Book cover

Jonathan Roberts. Blake. Wordsworth. Religion. London: Continuum, 2010. xiv + 127 pp.
£50.00/$90.00, hardcover; £16.99/$27.95, paperback; £16.99/$26.99, e-book.

Bruce Graver ( is professor of English at Providence College.

Blake. Wordsworth. Religion. is the third title in the New Directions in Religion and Literature series, published by Continuum Books. The earlier titles, The New Atheist Novel and Do the Gods Wear Capes?, give some sense of what these new directions might be. So it was comforting to see a stodgy title like Blake. Wordsworth. Religion., even though the scant 100 pages of the book seem undersized for its subject.

In fact, Jonathan Roberts has no intention of being comprehensive. Rather, he focuses on Blake’s verse letter to Thomas Butts, “To my Friend Butts I write,” and on the Solitary’s vision of the heavenly Jerusalem in book 2 of Wordsworth’s The Excursion, and uses them to demonstrate how poetry offers “a different type of engagement with religion: one that can enrich rather than narrow understanding, include rather than exclude, and creatively interrelate—rather than destructively set at odds—different approaches to religion” (1). In his introduction, Roberts describes his approach in some detail, calling it experimental and “unusual”: Chapter by chapter I present a range of different interpretive perspectives, many of which conflict with one another, and I do so without attempting to reconcile them systematically. … The conflict is not an analytical inadequacy that must be mastered …. Rather, the insoluble diversity of critical approaches to these writers is a mark of their poetry’s rich internal dialogue and hermeneutical plenitude. (3) Some of these “perspectives” “are recognizably academic,” he asserts, but others are not: I have also included non-scholarly voices, even when this inclusiveness means that some sections … are distinctly “unacademic”. My hope is that the different methodologies … will bring this diversity into focus without using any one approach to trump the others …. For this reason, I attempt to identify with each of these positions, but not exclusively with any single one of them. (3-4) So, according to the introduction, we are to expect a book that mixes the scholarly with the non-academic, one that does not develop a traditional argument, but instead explores the two poems from a variety of angles, without privileging any of them. And the aim is not so much to say something new about Blake or Wordsworth; rather, it is to use their poems as a way of exploring the nature of religious experience.

The subsequent chapters make it even clearer that this is not a scholarly book, in spite of Roberts’s occasional protestations to the contrary. Chapter 2, for instance, consists mainly of the texts of the Blake and Wordsworth passages he will discuss, prefaced by introductions of the sort one might find in an undergraduate anthology. Thus, in a book of about 100 pages of critical matter, fifteen percent of the text is devoted to introducing and supplying texts. When he proceeds to discuss them, he does so as promised, in a variety of ways. But is this, as Roberts insists, a “hermeneutical plenitude,” or is it something else? Chapter 4, for instance, “Autobiography,” purports to give an autobiographical account of a mescaline trip that happened somewhere between Windermere and Hawkshead—perhaps across the street from Beatrix Potter’s home in Near Sawrey. Roberts writes: Ever since that experience … I have had a new, continuing visual appreciation of all art forms, an appreciation which I did not have before. Moreover, I have realized that quite literally everything is Self, everything in the whole field of experience …. Since this realization, the mystical strand of Blake’s and Wordsworth’s poetry has a far clearer meaning to me than before. (46) This realization leads Roberts to take up the relationship of “Mysticism and Psychedelics” (the title of chapter 5), including a catalogue of famous writers and their experiments with mind-altering drugs, and we learn, eventually, that the earlier account of his mescaline trip was in fact a pastiche of Huxley, Ginsberg, Traherne, and one Christopher Mayhew, MP, and may not have been autobiographical at all (or maybe it was?). Then, having extolled the ways in which psychedelic drugs lead to mystical insight, Roberts abruptly changes tune in chapter 6 (“Theology”), asserting that, of course, drugs are bad: they “cause and sustain wars, lead to violence,” and so on—as if these were things his readers didn’t know. And here he leaves the texts of Blake and Wordsworth almost entirely out of the discussion, except to argue that the two weren’t really mystics anyway (at least according to R. C. Zaehner, and contra Evelyn Underhill, whom he cites extensively in chapter 5).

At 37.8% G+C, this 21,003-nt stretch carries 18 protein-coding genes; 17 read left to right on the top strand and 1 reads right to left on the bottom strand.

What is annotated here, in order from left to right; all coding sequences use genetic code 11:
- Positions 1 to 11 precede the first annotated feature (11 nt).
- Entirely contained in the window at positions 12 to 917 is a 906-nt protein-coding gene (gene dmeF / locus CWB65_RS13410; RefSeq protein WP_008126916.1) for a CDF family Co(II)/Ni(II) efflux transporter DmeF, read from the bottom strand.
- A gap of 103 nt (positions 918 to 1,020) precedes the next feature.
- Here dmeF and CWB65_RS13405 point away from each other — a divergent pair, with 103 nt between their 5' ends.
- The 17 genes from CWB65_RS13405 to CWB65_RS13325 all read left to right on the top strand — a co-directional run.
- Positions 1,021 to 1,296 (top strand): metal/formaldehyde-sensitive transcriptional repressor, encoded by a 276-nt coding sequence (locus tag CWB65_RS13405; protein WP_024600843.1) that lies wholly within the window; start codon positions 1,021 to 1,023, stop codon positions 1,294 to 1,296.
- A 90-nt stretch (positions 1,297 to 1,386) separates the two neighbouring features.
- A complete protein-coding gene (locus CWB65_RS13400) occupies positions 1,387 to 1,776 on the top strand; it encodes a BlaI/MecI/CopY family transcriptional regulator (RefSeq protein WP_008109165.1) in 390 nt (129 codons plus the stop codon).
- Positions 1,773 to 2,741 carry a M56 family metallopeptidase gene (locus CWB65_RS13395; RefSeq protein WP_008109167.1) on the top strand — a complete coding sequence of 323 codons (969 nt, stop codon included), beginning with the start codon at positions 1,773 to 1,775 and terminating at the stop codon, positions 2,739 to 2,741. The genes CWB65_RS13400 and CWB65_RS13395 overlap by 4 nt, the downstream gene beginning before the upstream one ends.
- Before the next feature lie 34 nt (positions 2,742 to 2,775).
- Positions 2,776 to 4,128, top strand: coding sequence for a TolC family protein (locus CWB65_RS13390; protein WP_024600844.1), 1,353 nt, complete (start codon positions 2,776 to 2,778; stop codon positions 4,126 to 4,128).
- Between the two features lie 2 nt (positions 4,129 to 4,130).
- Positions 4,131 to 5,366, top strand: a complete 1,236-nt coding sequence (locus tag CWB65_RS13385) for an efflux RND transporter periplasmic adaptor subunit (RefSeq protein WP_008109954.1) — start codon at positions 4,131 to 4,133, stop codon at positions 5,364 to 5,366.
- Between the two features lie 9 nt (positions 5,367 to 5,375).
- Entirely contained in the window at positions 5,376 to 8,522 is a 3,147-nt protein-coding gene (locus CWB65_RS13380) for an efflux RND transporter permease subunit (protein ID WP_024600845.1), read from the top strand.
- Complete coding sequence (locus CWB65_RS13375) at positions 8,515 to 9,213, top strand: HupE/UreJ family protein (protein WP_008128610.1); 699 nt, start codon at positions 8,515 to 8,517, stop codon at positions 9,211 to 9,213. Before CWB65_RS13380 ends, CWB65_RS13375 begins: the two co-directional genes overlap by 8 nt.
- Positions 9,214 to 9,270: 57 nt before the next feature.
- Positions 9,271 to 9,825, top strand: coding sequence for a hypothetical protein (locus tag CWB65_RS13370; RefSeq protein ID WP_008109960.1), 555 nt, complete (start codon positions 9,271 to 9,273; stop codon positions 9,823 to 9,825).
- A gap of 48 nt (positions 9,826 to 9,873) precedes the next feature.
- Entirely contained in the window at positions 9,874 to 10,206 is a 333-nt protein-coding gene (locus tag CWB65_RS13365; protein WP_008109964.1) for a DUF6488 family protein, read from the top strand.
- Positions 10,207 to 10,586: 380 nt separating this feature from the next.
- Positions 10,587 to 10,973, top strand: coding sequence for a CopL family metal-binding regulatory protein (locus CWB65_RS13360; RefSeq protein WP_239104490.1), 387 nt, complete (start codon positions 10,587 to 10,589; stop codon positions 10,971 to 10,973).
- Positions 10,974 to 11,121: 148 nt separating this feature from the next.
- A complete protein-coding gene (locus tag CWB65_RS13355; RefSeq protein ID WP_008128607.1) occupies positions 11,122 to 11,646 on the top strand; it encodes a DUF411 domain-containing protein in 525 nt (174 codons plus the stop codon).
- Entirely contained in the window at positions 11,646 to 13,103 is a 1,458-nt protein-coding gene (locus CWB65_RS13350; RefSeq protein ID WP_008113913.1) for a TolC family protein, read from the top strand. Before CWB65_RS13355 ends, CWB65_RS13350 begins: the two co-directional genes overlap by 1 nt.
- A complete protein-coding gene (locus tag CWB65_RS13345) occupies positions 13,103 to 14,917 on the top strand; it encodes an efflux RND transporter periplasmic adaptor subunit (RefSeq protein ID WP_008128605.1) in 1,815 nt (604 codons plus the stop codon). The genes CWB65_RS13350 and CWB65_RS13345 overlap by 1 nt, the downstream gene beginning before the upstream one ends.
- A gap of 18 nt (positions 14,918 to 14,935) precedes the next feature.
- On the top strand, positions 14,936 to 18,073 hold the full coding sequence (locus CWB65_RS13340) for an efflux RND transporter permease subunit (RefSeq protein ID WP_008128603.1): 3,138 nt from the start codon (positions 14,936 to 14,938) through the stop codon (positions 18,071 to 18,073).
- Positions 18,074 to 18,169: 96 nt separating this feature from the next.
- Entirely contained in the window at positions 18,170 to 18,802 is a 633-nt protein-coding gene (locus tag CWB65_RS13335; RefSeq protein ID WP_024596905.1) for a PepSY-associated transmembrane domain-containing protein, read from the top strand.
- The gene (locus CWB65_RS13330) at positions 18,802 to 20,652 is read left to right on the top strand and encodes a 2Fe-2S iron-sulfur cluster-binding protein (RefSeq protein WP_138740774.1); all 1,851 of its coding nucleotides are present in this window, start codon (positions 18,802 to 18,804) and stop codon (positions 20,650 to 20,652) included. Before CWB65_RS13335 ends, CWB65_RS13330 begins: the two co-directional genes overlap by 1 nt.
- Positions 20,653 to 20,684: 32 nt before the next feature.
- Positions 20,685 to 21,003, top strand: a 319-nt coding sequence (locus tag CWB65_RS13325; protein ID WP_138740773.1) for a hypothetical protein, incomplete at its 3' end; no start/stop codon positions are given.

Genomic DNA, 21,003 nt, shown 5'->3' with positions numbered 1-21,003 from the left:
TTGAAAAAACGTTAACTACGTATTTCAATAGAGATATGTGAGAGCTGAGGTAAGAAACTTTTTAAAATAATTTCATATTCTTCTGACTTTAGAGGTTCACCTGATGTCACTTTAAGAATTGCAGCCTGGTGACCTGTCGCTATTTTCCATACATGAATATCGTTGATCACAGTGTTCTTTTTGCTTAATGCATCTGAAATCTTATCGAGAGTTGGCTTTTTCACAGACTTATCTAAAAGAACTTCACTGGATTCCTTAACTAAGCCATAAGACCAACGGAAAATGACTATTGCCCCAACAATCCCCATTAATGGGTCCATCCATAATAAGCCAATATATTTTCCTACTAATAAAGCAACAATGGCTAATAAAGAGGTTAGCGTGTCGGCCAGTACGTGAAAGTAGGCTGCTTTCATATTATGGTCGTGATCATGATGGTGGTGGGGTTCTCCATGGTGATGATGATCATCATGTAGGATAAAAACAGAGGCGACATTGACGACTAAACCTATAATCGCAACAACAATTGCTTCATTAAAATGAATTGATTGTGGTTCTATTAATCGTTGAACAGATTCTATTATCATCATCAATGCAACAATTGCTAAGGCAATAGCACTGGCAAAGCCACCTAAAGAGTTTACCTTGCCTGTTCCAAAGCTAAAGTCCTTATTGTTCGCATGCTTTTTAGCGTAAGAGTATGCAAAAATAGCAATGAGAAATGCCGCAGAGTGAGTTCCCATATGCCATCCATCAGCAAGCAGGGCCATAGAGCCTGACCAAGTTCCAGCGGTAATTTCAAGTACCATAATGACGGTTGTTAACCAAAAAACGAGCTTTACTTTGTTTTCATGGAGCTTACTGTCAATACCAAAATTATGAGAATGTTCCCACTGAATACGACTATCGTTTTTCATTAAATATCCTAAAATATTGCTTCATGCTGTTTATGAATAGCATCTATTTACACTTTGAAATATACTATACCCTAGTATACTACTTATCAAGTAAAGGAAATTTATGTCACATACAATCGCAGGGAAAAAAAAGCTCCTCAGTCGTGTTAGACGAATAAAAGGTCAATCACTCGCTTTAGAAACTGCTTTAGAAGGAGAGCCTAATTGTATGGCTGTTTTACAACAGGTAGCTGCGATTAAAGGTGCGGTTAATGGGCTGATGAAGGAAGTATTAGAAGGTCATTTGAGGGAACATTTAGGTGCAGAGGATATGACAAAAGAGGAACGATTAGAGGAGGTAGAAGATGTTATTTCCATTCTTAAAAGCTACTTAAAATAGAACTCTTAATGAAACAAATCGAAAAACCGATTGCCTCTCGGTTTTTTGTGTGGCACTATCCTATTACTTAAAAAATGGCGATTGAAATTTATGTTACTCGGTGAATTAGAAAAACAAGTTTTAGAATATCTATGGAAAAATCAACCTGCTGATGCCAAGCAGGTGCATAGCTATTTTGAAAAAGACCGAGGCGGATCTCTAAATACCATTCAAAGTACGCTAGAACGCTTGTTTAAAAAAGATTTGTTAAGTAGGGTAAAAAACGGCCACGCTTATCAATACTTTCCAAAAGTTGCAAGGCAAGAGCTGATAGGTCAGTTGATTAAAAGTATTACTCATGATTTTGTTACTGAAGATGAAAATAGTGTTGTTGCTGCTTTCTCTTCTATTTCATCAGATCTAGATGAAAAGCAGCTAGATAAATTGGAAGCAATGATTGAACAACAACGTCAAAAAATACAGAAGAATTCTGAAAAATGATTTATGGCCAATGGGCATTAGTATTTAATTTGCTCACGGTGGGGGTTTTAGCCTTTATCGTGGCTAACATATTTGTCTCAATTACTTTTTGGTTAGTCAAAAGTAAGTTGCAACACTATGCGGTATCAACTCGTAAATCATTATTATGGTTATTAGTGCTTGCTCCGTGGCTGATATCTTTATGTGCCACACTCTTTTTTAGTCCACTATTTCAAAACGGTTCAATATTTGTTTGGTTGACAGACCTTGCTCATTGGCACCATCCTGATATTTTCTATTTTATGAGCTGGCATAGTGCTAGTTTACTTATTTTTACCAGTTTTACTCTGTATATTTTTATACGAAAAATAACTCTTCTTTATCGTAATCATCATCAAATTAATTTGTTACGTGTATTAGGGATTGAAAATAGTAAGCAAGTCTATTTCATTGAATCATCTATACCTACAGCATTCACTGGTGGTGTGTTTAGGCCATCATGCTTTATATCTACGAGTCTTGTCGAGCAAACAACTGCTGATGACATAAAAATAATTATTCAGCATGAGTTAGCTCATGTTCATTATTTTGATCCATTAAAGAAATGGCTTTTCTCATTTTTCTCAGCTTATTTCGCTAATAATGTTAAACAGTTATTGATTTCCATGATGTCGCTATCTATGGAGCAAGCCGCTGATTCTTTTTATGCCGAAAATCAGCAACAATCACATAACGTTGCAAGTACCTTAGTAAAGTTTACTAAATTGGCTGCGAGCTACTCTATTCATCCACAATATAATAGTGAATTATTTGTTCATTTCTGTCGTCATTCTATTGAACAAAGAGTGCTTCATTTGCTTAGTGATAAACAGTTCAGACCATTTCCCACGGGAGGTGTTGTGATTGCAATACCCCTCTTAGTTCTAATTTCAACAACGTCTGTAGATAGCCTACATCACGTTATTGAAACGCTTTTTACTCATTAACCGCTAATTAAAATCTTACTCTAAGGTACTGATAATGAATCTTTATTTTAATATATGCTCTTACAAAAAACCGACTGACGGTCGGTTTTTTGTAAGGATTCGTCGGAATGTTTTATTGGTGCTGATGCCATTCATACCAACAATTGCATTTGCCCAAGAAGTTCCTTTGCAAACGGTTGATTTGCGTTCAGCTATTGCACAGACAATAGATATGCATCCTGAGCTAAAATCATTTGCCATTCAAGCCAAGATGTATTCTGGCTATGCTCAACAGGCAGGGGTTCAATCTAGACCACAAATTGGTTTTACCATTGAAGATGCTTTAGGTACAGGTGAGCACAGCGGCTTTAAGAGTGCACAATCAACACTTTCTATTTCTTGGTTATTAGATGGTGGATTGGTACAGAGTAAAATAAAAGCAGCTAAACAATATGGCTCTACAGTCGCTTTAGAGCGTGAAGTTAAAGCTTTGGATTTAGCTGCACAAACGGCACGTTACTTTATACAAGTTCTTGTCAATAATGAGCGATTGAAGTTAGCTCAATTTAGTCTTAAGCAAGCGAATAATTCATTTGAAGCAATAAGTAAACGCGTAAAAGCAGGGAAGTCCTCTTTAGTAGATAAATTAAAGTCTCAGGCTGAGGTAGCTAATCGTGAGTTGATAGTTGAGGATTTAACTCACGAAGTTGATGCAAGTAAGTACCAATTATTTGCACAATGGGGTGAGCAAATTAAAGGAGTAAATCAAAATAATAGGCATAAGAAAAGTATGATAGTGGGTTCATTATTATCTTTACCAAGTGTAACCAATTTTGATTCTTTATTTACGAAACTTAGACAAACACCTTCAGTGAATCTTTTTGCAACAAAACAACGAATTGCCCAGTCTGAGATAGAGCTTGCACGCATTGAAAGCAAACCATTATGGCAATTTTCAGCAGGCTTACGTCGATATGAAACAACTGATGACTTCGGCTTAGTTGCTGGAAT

Ultimately, this kind of bait and switch is tiresome. Roberts wants to have everything as many ways as possible, teasing the reader, without engaging himself seriously with his announced subject. Which leads one to ask why the book was published at all, especially at such a prohibitively high price. I can imagine it as a pamphlet or chapbook, gracing the counter of a San Francisco bookshop in the late 60s, and read by a handful of locals on their way to the next Doors concert. But at $90 for the hardcover, about a dollar per page of critical prose, Continuum Books isn’t selling to that market: they are aiming at academic libraries and acquisitions librarians who see only a title. To my mind, this is deeply problematic. At least, advise your libraries not to order this book automatically, so that we do not become complicit in publishing ventures of this sort.